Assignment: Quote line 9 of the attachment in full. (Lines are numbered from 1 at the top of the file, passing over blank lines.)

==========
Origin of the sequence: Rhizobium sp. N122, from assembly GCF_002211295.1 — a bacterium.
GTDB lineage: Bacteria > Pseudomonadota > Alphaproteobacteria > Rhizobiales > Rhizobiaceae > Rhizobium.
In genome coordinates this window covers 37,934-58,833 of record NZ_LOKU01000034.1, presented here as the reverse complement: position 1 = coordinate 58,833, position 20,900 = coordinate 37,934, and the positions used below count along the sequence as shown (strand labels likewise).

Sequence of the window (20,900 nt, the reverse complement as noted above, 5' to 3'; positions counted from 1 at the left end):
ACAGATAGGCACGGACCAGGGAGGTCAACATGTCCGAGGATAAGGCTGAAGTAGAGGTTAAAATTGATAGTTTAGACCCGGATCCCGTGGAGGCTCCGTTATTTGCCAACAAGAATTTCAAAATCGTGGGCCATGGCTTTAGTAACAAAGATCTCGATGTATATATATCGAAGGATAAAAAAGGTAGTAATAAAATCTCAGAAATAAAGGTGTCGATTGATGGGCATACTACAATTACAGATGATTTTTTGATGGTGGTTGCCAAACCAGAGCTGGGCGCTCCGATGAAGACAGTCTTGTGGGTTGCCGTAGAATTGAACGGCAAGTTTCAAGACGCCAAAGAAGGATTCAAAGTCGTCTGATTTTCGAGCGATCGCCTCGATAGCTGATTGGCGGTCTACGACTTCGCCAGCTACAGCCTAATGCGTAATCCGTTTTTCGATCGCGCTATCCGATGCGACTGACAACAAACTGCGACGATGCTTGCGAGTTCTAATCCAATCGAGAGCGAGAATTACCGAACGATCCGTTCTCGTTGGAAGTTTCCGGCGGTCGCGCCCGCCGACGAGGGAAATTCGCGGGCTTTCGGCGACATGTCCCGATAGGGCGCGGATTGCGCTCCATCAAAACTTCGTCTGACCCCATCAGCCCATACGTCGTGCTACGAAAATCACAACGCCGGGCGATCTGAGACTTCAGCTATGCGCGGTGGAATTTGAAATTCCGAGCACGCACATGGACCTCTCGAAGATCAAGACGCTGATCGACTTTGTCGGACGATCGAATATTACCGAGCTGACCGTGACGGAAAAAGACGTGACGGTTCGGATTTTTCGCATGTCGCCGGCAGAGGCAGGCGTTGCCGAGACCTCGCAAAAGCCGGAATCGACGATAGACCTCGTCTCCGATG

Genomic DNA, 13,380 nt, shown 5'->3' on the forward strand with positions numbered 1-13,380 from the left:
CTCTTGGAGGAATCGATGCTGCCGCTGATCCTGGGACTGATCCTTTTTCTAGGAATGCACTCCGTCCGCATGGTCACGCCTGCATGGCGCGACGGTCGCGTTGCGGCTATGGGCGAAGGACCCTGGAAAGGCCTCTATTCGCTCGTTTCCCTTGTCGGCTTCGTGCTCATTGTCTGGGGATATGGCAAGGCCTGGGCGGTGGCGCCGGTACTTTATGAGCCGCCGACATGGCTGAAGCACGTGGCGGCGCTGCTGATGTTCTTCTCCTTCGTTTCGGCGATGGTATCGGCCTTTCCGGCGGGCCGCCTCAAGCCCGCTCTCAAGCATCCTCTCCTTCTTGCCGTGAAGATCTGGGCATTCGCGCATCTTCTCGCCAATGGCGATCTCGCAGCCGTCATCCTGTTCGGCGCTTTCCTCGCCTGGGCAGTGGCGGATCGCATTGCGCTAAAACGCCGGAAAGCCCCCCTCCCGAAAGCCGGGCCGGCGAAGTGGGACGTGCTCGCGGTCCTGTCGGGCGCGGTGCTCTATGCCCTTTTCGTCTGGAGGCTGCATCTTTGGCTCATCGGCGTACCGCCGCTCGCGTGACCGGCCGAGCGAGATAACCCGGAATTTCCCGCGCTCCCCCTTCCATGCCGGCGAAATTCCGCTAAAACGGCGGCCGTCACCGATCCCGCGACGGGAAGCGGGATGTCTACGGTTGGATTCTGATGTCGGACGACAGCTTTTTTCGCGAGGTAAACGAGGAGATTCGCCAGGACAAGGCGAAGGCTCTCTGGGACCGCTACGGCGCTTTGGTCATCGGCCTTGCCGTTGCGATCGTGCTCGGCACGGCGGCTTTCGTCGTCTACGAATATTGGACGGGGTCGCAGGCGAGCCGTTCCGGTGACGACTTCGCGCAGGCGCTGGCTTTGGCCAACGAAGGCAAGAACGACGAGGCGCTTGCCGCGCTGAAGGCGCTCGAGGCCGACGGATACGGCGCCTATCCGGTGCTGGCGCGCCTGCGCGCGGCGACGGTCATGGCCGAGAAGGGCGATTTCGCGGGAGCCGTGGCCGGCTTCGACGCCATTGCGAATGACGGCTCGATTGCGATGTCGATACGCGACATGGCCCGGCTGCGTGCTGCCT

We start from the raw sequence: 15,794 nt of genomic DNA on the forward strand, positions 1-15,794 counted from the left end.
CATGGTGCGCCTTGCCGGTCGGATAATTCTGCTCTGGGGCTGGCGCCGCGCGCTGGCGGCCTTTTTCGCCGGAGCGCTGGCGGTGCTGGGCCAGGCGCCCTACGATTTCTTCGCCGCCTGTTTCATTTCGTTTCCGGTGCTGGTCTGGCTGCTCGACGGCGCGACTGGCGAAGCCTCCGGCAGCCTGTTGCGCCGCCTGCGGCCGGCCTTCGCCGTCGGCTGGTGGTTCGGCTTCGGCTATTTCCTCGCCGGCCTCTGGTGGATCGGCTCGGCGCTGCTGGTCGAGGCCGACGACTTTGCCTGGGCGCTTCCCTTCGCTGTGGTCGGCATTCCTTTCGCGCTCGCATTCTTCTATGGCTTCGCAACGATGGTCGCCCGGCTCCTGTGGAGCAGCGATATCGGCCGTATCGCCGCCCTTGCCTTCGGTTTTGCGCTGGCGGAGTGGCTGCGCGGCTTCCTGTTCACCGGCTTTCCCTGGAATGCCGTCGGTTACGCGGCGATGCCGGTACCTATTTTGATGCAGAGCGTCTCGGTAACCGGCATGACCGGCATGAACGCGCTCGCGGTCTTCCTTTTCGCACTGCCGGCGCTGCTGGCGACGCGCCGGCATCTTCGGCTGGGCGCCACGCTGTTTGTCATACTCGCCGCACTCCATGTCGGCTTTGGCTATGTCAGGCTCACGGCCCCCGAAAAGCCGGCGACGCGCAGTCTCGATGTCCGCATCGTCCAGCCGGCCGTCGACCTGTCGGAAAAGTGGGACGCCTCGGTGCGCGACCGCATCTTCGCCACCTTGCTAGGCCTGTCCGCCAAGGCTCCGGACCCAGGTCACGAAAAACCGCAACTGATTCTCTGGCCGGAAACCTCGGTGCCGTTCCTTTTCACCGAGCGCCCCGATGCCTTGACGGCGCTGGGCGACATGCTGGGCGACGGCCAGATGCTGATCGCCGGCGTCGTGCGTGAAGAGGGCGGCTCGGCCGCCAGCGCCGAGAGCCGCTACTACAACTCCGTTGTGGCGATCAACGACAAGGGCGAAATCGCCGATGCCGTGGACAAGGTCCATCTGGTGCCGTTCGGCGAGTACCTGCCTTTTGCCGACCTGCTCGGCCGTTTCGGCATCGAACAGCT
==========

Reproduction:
CATGGTGCGCCTTGCCGGTCGGATAATTCTGCTCTGGGGCTGGCGCCGCGCGCTGGCGGCCTTTTTCGCCGGAGCGCTGGCGGTGCTGGGCCAGGCGCCCTACGATTTCTTCGCCGCCTGTTTCATTTCGTTTCCGGTGCTGGTCTGGCTGCTCGACGGCGCGACTGGCGAAGCCTCCGGCAGCCTGTTGCGCCGCCTGCGGCCGGCCTTCGCCGTCGGCTGGTGGTTCGGCTTCGGCTATTTCCTCGCCGGCCTCTGGTGGATCGGCTCGGCGCTGCTGGTCGAGGCCGACGACTTTGCCTGGGCGCTTCCCTTCGCTGTGGTCGGCATTCCTTTCGCGCTCGCATTCTTCTATGGCTTCGCAACGATGGTCGCCCGGCTCCTGTGGAGCAGCGATATCGGCCGTATCGCCGCCCTTGCCTTCGGTTTTGCGCTGGCGGAGTGGCTGCGCGGCTTCCTGTTCACCGGCTTTCCCTGGAATGCCGTCGGTTACGCGGCGATGCCGGTACCTATTTTGATGCAGAGCGTCTCGGTAACCGGCATGACCGGCATGAACGCGCTCGCGGTCTTCCTTTTCGCACTGCCGGCGCTGCTGGCGACGCGCCGGCATCTTCGGCTGGGCGCCACGCTGTTTGTCATACTCGCCGCACTCCATGTCGGCTTTGGCTATGTCAGGCTCACGGCCCCCGAAAAGCCGGCGACGCGCAGTCTCGATGTCCGCATCGTCCAGCCGGCCGTCGACCTGTCGGAAAAGTGGGACGCCTCGGTGCGCGACCGCATCTTCGCCACCTTGCTAGGCCTGTCCGCCAAGGCTCCGGACCCAGGTCACGAAAAACCGCAACTGATTCTCTGGCCGGAAACCTCGGTGCCGTTCCTTTTCACCGAGCGCCCCGATGCCTTGACGGCGCTGGGCGACATGCTGGGCGACGGCCAGATGCTGATCGCCGGCGTCGTGCGTGAAGAGGGCGGCTCGGCCGCCAGCGCCGAGAGCCGCTACTACAACTCCGTTGTGGCGATCAACGACAAGGGCGAAATCGCCGATGCCGTGGACAAGGTCCATCTGGTGCCGTTCGGCGAGTACCTGCCTTTTGCCGACCTGCTCGGCCGTTTCGGCATCGAACAGCT